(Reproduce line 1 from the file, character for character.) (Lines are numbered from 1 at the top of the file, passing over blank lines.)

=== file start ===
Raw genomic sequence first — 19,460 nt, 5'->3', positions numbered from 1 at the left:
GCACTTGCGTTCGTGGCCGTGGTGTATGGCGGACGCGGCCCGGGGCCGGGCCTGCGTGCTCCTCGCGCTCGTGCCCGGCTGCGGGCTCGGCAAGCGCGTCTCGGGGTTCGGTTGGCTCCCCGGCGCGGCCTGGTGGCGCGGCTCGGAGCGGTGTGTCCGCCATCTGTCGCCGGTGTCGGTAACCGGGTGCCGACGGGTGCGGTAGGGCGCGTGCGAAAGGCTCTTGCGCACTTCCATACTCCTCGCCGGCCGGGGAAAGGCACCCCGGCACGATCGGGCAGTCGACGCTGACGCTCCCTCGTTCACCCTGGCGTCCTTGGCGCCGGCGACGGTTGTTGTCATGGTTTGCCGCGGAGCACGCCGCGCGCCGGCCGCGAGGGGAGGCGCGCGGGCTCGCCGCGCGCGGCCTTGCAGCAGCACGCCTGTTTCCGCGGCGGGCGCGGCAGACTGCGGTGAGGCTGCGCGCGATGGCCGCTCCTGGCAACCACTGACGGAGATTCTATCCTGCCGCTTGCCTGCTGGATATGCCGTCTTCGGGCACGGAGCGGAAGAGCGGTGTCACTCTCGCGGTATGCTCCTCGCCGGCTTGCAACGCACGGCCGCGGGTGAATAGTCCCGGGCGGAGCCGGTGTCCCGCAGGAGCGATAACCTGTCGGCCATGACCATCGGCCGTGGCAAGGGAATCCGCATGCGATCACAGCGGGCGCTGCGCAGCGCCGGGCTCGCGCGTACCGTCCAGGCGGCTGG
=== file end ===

Raw genomic sequence first — 19,460 nt, 5'->3', positions numbered from 1 at the left: